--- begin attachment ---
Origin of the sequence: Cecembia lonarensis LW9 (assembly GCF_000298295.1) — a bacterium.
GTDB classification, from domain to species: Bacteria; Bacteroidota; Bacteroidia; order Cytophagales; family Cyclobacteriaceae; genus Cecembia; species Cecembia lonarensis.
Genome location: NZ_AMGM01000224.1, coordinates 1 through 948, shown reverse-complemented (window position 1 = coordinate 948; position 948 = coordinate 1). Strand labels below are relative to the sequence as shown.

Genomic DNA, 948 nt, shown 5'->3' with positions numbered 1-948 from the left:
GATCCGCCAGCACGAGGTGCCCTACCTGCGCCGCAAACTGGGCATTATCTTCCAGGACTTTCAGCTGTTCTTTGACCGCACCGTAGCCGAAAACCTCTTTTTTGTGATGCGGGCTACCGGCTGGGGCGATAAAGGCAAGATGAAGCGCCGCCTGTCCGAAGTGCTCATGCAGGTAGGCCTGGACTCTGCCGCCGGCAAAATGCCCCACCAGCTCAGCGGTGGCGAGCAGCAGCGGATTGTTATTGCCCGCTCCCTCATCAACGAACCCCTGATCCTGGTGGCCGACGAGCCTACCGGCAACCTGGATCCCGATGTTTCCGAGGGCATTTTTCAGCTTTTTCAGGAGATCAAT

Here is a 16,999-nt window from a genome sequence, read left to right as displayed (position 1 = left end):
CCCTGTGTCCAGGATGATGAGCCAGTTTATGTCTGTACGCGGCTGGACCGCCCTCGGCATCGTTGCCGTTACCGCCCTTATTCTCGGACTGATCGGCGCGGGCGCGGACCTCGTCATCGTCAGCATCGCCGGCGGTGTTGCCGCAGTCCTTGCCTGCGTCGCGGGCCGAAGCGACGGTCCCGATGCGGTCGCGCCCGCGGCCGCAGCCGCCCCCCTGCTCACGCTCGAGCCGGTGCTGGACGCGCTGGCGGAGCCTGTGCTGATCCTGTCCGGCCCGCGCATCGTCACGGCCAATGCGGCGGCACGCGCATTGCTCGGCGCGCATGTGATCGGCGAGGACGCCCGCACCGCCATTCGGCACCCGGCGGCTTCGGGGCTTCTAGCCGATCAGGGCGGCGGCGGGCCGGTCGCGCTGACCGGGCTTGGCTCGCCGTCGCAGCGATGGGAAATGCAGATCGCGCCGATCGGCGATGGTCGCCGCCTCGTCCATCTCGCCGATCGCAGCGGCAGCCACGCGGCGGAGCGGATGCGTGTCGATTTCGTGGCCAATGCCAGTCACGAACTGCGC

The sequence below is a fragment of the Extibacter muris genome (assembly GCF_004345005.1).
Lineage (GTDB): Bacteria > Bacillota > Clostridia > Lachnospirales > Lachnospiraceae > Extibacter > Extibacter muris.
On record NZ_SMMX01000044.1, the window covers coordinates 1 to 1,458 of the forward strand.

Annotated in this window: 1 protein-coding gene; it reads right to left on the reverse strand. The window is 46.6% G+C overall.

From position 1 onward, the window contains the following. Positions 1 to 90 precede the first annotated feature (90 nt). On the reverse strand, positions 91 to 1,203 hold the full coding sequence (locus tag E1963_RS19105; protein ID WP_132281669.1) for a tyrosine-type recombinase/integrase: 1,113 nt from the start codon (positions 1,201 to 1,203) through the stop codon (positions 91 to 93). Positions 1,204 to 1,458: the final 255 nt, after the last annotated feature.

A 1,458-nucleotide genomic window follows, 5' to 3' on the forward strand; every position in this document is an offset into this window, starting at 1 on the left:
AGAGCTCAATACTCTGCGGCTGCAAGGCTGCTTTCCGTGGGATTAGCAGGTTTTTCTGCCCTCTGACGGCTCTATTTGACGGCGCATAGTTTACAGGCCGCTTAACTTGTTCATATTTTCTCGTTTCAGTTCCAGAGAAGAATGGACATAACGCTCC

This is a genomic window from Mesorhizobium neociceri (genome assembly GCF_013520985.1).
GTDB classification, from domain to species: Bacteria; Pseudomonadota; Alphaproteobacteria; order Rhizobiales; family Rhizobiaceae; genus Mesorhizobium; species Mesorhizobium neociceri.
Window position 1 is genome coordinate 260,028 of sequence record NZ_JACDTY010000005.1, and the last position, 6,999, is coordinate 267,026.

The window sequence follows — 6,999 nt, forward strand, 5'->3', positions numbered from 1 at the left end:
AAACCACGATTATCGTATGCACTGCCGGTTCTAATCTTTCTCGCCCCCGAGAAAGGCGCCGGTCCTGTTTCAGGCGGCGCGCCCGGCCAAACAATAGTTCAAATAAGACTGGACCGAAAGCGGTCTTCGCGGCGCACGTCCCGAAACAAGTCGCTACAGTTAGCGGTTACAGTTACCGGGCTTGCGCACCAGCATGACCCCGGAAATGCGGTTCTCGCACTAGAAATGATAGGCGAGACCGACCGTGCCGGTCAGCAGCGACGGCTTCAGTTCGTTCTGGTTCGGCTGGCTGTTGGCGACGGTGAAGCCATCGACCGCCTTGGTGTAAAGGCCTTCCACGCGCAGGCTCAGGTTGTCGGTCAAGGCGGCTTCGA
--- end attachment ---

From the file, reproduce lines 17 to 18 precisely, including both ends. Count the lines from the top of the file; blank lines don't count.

Window position 1 is genome coordinate 260,028 of sequence record NZ_JACDTY010000005.1, and the last position, 6,999, is coordinate 267,026.

The window sequence follows — 6,999 nt, forward strand, 5'->3', positions numbered from 1 at the left end: